In the present study, curcumin effects on blood lipids gave mixed results compared to experimental animal studies. Specifically, in the present study, curcumin lowered triglyceride readings but did not affect various types of cholesterol readings. In experimental animals, curcumin can affect all these readings ie [11–14]. However, it should be noted that these experimental animal models induce high cholesterol and triglyceride levels via oral intake of agents such as cholesterol, fat or alcohol. Conversely, in the present study, neither plasma cholesterol nor triglycerides were elevated by any extreme dietary intervention. Curcumin may regulate cholesterol through mechanisms that only become major effectors under certain stress conditions. In opposition to this proposition, one study finds cholesterol lowering by 500 mg curcumin/day in relatively healthy people. However, this study lasted just 1 week . In one other study , curcumin failed to lower either cholesterol or triglyceride readings. The exact dose given cannot be ascertained since the percent curcumin of the extracts were not analyzed. The study did provide evidence that some curcumin was absorbed, but the amount absorbed may not have been enough to lower triglyceride readings.
Curcumin raised plasma myeloperoxidase, an effect often associated with neutrophil mediated inflammation . Yet, in the present study, no change was seen for either c-reactive protein or ceruloplasmin concentrations, both of which rise with inflammation [22, 27]. Possibly, the curcumin effect on myeloperoxidase indicated strengthened cellular immune function, not an inflammatory reaction. Curcumin is known to strengthen some aspects of cellular immunity even though it also suppresses pro-inflammatory aspects of immune function [rev in .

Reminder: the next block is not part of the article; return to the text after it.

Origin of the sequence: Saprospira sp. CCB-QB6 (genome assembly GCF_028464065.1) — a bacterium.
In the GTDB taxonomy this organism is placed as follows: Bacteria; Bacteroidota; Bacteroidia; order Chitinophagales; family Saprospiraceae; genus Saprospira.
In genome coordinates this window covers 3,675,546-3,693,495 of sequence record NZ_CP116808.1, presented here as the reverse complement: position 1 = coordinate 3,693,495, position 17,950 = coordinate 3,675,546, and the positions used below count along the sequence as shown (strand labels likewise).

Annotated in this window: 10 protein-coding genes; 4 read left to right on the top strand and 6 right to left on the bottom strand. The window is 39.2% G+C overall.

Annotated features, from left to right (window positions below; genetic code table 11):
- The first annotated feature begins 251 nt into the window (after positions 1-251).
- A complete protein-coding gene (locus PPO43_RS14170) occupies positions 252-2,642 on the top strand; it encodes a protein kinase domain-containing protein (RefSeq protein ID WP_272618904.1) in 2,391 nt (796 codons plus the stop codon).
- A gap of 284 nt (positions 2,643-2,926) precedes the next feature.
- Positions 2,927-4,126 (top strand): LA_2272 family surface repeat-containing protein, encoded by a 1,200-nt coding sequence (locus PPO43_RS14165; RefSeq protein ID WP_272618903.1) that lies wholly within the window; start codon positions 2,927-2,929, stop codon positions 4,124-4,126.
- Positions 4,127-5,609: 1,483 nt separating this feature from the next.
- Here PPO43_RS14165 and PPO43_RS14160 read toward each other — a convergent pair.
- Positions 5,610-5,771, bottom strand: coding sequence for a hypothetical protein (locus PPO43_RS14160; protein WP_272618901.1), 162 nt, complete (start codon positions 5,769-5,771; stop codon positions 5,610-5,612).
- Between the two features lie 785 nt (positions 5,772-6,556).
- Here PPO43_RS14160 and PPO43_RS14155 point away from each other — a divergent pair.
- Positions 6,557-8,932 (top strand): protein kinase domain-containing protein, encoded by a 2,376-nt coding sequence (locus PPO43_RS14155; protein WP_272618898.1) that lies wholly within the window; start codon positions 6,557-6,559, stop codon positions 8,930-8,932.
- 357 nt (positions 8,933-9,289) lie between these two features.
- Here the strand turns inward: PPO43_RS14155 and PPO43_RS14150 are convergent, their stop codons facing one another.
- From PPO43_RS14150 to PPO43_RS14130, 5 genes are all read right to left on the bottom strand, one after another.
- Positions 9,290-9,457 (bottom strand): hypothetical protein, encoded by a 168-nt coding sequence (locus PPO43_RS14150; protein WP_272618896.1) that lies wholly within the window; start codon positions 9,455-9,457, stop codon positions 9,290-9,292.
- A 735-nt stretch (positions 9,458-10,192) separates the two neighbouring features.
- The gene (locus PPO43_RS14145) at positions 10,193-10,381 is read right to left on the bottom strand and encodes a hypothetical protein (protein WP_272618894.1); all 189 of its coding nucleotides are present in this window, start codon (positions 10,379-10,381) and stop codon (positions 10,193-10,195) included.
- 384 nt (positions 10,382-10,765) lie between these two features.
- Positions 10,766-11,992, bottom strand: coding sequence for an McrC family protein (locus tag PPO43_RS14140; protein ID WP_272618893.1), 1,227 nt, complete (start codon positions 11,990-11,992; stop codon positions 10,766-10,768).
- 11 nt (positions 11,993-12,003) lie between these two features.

Research in experimental animals and carried out in vitro have raised the possibility that curcumin could work against development of Alzheimer’s disease rev in . In the present study, curcumin decreased plasma beta amyloid protein concentrations, which relates to one mechanism by which curcumin may impact Alzheimer’s disease development. Although the percent decrease was not big, the decrease could become larger with a longer intervention.
In this study, curcumin showed signs of both direct and indirect antioxidant actions. The curcumin-induced increase in salivary radical scavenging capacity is consistent with a direct antioxidant action (elimination of free radicals by curcumin and/or its metabolites). Curcumin has shown this type of activity in vitro[2, 37]. In the present study, curcumin also showed indirect antioxidant action by elevating plasma activities of the endogenous antioxidant enzyme catalase. Interestingly, low plasma catalase is associated with a high risk for one form of cardiovascular disease . Experimental animal studies provide precedent for curcumin stimulation of increases in antioxidant enzyme activities [14–17]. In the present study, plasma catalase activities increased after curcumin treatment, but readings for two other antioxidant enzymes, plasma glutathione peroxidase and erythrocyte superoxide dismutase, did not change. In contrast, curcumin is reported to increase all three enzymes in humans exposed to arsenic . However, this increase is not from normal activities to above normal, which is what was observed for catalase activities in the present study. In the people with arsenic exposure, low activities are partially returned to normal. Thus, the work with arsenic exposed subjects pertains to protection against toxin-induced reduction in activity, but the present study considered activity elevations above normal for three antioxidant enzymes. Although only the catalase activity showed such elevation in blood samples, activities of the other two antioxidant enzymes may have increased in other body sites.